Do you think caring about small problems rather than the big problems are useless? Actually, caring about small problems can be very important because that small problem might cause a bigger problem. In “A Sound of Thunder” by Ray Bradbury, small problems can cause bigger problems to happen.
Before time traveling to the past, Travis keeps on telling Eckels, the protagonist, to not go off the path. Before Eckels time traveled to the past, Travis keeps on repeating the sentence: “Stay on the path. Don’t go off it. I repeat. Don’t go off” (Bradbury 225). Throughout the story, Travis keeps on warning Eckels to stay on the path, and it shows how it is so dangerous to just step out of the path, or else the whole history might change. As Travis explains to Eckels later on, just stepping one little thing such as stepping on a mouse can change the whole future.
This theme could also be seen when Eckels went out of the path and accidentally killed one butterfly. Eckels not listening to Travis’s warning caused Eckels to kill a butterfly, which then the future changes. When Eckels killed a golden butterfly on accident, he said, “No, it can’t be. Not a little thing like that. No!” (236). This quote shows how Eckels noticed he had done something really wrong that affected a lot of things, and how he had to follow what Travis had said. Before he killed a butterfly, he thought just killing one small thing wasn’t a big deal, but after he had actually done it, he noticed how small things were so important, and he can’t take it back. In “A Sound of Thunder”, the author shows that caring about small things might be very important because there’s a chance that those small things can affect big things to happen throughout the story.
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Have you ever been ashamed of who you are just because of where you were born? In the short story “Fish and Cheeks”, written by Amy Tan, the protagonist is ashamed of her culture, but her parents want her to be prouder of who she is.
During Christmas Eve when the protagonist, Amy had a crush on a American boy and came to her house to eat dinner together, Amy was embarrassed about her culture. When Amy’s mom brings out the fish for dinner, her dad gives out a fish cheek to her, Amy claims, “I wanted to disappear” (Tan 1). She was ashamed of what her parents prepared for dinner, for example the fish, which American’s don’t really eat for dinner for celebrities. She was also ashamed of how her parents and relatives were acting because they were acting like “Chinese”, like when her dad belched to thank her mom for her fine cooking, which is a polite Chinese custom. Although Amy was so embarrassed, her parents expected her to be proud of who she really is. After everyone had left after the dinner, Amy’s mom knew that Amy wants be the same as American girls. Amy’s mom expected her to always be Chinese inside: “’Your only shame is to have shame’” (2). Even though Amy’s mom understood that Amy wants to dress up like American girls on the outside, she wanted to her to stay like a Chinese girl inside, and be proud of her culture because that is who she’s supposed to be. In the end Amy was able to fully appreciate her mom’s lesson and know that we don’t have to be so scared to show who we are and what we do.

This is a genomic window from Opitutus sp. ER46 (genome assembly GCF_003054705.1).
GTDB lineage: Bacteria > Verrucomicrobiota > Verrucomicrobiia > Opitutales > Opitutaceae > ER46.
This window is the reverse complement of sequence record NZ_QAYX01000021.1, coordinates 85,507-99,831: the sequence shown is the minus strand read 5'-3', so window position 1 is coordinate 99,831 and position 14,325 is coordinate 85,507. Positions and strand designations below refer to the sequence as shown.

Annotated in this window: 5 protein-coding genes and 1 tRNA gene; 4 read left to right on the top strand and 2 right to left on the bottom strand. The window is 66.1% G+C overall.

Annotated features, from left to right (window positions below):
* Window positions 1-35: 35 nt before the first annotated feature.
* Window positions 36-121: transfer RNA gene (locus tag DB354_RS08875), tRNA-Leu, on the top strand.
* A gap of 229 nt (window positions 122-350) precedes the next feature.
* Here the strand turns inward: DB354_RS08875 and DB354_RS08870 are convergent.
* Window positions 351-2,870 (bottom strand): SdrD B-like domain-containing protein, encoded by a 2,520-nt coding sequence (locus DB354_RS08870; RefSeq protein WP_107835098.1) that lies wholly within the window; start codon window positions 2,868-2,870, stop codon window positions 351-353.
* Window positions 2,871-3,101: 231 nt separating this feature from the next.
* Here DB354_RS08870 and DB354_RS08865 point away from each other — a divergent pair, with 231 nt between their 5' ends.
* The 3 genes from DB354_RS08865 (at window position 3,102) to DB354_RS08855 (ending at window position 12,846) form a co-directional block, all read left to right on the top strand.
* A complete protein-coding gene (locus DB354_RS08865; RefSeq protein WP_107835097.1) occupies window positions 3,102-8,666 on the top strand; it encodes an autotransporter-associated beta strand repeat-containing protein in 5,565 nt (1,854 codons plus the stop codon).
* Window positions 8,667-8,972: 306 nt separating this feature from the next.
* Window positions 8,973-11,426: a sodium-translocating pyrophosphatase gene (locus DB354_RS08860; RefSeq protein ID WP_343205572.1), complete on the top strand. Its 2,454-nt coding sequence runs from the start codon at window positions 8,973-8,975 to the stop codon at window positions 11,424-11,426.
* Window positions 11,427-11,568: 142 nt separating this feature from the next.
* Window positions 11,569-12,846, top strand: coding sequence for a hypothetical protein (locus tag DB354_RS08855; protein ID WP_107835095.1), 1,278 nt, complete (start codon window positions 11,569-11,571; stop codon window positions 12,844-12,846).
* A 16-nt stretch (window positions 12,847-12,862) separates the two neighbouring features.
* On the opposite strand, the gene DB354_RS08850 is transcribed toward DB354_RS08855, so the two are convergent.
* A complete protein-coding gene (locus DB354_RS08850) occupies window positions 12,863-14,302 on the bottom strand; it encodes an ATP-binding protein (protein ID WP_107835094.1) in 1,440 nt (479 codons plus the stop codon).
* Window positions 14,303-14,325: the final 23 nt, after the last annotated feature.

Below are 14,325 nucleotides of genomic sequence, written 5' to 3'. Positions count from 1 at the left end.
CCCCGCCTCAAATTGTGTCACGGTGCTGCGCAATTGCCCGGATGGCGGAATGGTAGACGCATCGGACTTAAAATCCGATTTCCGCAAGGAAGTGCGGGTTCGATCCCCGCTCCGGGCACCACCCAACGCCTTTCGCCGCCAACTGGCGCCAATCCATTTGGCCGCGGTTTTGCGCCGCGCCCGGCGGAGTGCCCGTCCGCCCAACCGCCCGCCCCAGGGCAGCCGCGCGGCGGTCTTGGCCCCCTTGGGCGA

Picture Citation: “Top 100 Love Yourself: Self-Esteem, Self-Worth and Self-Love Quotes.” Quote Ambition, 1 May 2017, www.quoteambition.com/love-yourself-self-esteem-self-worth-self-love-quotes/.
The found poem above was taken from page four of the short story “The Bass, the River, and Sheila Mant” by W.D. Wetherell. It shows the conflict of man versus self, which is when the narrator, the protagonist, had to make a decision. This conflict occurred during the climax, when the narrator cut the line in half, when he had to choose between the biggest bass he has ever got, and Sheila Mant which he had a crush on. In this passage it forced the narrator to make a decision. The narrator had to choose if he would keep the fish, or he would choose Sheila Mant so he can get her attention to him. If the bass was a “normal” bass, it would’ve been easier to make a decision for him, but since he got the biggest bass he had ever seen, the narrator had a hard time making a decision. In the end, the narrator learnt from his mistake that he needs to choose what he really wants, or else he would lose something really important.